30 members of the country’s legislative body were elected by the people earlier this month.
Qatar’s Foreign Minister Sheikh Mohammed bin Abdulrahman Al Thani congratulated the Amir Sheikh Tamim bin Hamad Al-Thani in a heartfelt Twitter thread on Tuesday, following the opening session for the country’s first-ever elected Shura Council.
“I would like to congratulate HH Sheikh Tamim bin Hamad Al-Thani for the inauguration of the first meeting of the elected Shura Council. I wish all the members the best of luck in their upcoming responsibilities, and look forward to working with them towards the betterment of Qatar,” he said in a Tweet.
The amir delivered a powerful speech at the inaugural session as he marked a new chapter in Doha’s domestic affairs. The Father Amir Sheikh Hamad bin Khalifa Al Thani was also in attendance.
During his speech, the amir tapped into the country’s success over the years, its foreign policy, the World Cup, and tribalism.
Sheikh Mohammed recalled the amir’s statements on the Gulf state’s foreign policy “and its role in shaping the country’s international stature” and its global contributions to achieve stability and prosperity.
I would like to recall, on this occasion, HH’s statements regarding Qatar’s foreign policy and its role in shaping the country’s international stature, including its contributions to the global pursuit of stability and prosperity, despite the existence of barriers and challenges.
— محمد بن عبدالرحمن (@MBA_AlThani_) October 26, 2021
“Qatar’s foreign policy is distinguished by its cooperative efforts and its pursuit of constructive dialogue over conflict and war, principles which illustrate Qatar as a fair mediator, a reliable partner, and a prominent figure in the pursuit of peace and fight against terrorism,” Sheikh Mohammed said.
The amir also noted the importance of Doha’s bond with the GCC and the historic Al-Ula Declaration, which ended a three-year-long crisis that split the region.
Commenting on the amir’s statements, Sheikh Mohammed stressed that Qatar is willing to “overcome internal conflicts through dialogue” and it strives to commit to the accord signed between Doha and its Gulf neighbours, as well as Egypt, during the Al-Ula Summit on 5 January this year.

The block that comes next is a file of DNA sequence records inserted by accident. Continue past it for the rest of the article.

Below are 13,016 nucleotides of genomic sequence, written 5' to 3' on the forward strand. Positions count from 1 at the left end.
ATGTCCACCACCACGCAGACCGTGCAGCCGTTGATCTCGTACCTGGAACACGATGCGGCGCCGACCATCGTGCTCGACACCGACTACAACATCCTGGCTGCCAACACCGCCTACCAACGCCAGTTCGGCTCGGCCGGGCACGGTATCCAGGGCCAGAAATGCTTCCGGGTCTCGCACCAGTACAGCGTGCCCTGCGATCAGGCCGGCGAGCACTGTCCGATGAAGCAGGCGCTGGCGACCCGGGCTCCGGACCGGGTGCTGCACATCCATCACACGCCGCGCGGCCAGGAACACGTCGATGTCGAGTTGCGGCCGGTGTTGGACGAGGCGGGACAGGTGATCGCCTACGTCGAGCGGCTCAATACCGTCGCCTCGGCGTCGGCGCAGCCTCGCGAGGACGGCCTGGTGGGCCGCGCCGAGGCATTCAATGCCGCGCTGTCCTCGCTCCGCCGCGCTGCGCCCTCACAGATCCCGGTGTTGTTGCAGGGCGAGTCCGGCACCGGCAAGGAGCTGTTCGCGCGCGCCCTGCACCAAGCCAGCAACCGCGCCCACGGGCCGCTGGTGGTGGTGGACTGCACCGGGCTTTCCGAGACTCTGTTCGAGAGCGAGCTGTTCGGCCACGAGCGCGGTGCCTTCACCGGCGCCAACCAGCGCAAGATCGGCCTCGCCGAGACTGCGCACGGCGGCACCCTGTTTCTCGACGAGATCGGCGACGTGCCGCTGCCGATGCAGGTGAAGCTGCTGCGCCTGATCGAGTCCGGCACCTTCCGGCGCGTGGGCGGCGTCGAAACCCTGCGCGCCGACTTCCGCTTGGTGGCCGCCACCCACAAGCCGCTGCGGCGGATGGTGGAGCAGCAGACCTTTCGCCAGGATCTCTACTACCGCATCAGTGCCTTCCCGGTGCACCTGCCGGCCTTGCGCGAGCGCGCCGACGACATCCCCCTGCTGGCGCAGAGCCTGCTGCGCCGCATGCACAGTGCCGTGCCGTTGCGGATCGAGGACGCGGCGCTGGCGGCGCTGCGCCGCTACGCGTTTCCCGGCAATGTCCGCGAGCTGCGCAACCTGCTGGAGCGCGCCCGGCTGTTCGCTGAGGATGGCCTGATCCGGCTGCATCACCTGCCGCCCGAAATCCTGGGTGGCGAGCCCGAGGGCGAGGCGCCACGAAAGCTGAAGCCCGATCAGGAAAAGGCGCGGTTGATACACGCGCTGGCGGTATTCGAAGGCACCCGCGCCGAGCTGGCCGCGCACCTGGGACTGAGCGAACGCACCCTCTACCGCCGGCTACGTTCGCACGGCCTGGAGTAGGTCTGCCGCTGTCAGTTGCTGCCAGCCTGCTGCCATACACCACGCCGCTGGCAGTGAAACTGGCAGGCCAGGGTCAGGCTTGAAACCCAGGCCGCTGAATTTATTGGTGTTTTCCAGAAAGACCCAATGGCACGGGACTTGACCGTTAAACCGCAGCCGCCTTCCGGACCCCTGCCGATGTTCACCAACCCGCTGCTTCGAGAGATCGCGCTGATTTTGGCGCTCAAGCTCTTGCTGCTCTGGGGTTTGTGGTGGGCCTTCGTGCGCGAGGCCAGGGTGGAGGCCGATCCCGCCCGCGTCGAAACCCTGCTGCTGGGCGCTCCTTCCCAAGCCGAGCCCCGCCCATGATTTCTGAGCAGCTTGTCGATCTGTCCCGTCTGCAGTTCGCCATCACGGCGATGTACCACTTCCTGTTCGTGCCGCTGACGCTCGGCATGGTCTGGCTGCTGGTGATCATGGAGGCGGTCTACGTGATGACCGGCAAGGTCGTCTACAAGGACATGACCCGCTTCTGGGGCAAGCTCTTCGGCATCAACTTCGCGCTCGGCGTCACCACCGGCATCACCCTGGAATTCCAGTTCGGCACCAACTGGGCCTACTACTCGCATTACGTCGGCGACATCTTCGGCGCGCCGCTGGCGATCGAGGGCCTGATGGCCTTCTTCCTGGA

“It is important to note that our humanitarian principles and Islamic and Arab identity constitute the core of our foreign policy and serve as our motivation to continue to strive towards peace and development,” said Sheikh Mohammed.
On Tuesday, Sheikh Tamim also instructed the Council of Ministers to work on preparing legal amendments to promote equality among Qataris. Those amendments will be later presented to the Shura Council for approvals and modifications.
While the announcement of the country’s first Shura Council elections was met with global and local praise, the electoral law itself was criticised for its exclusion of some members of Qatari society. This sparked fierce debates online as well as small-scale protests that later calmly faded.
The current electoral law stipulates that Qatari nationals wishing to vote must be 18 by the time the final electoral lists are announced. However, those who have been nationalised are only eligible if their paternal grandfather was born in Qatar by a specific date.
Candidates must also be “native” Qatari and aged 30 and above by the closing date of the nomination. As per a referendum voted in by Qataris in 2003, such laws can only be changed by the Shura Council, which was unable to do so until it’s elected into office.
The amir said the process requires “an intensive social and educational work” to counter “tribal bigotry vis-à-vis public interest or loyalty” to Qatar and its national unity.
“This negative aspect of tribalism took us all by surprise recently when some of its negative manifestations reminded us of its existence. Although our enlightened society swiftly overcame it, we cannot ignore the disease for mere disappearance of its symptoms,” said Sheikh Tamim.
The historic inaugural session also saw the election of Hassan bin Abdullah Al-Ghanim as its speaker and Hamda bint Hassan Al Sulaiti as his deputy on Tuesday, completing the country’s legislative body.
Earlier this month, Sheikh Tamim appointed Ahmed Nasser Ibrahim Al-Fadala as the Shura Council’s secretary-general, replacing his predecessor Fahad bin Mubarak Al Khayareen.
The Qatari leader also appointed the remaining 15 members of the legislative body.
“To conclude, we are commencing a new chapter in the development of our nation, pioneered by our country’s wise citizens and leadership, while bearing the weight of serving our nation, and the honour of achieving its vision through sincerity and perseverance,” said Qatar’s foreign minister.